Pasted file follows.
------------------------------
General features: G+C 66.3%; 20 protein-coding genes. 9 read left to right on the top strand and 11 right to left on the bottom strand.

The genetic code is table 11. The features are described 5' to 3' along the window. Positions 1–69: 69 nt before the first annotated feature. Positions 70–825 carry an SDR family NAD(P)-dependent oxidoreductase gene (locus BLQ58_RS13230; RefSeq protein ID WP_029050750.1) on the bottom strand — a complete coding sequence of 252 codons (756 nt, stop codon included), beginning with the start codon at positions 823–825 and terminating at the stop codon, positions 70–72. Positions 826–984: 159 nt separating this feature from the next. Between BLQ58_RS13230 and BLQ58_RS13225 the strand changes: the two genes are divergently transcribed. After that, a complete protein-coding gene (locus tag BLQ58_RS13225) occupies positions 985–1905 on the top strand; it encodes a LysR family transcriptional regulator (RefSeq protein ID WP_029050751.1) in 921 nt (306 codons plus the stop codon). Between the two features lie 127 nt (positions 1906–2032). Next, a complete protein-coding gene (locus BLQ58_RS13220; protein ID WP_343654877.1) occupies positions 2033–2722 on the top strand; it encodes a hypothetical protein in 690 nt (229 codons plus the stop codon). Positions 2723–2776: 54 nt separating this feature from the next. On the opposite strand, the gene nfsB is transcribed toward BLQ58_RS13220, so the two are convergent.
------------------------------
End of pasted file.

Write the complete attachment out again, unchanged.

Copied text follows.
General features: G+C 66.3%; 20 protein-coding genes. 9 read left to right on the top strand and 11 right to left on the bottom strand.

The genetic code is table 11. The features are described 5' to 3' along the window. Positions 1–69: 69 nt before the first annotated feature. Positions 70–825 carry an SDR family NAD(P)-dependent oxidoreductase gene (locus BLQ58_RS13230; RefSeq protein ID WP_029050750.1) on the bottom strand — a complete coding sequence of 252 codons (756 nt, stop codon included), beginning with the start codon at positions 823–825 and terminating at the stop codon, positions 70–72. Positions 826–984: 159 nt separating this feature from the next. Between BLQ58_RS13230 and BLQ58_RS13225 the strand changes: the two genes are divergently transcribed. After that, a complete protein-coding gene (locus tag BLQ58_RS13225) occupies positions 985–1905 on the top strand; it encodes a LysR family transcriptional regulator (RefSeq protein ID WP_029050751.1) in 921 nt (306 codons plus the stop codon). Between the two features lie 127 nt (positions 1906–2032). Next, a complete protein-coding gene (locus BLQ58_RS13220; protein ID WP_343654877.1) occupies positions 2033–2722 on the top strand; it encodes a hypothetical protein in 690 nt (229 codons plus the stop codon). Positions 2723–2776: 54 nt separating this feature from the next. On the opposite strand, the gene nfsB is transcribed toward BLQ58_RS13220, so the two are convergent.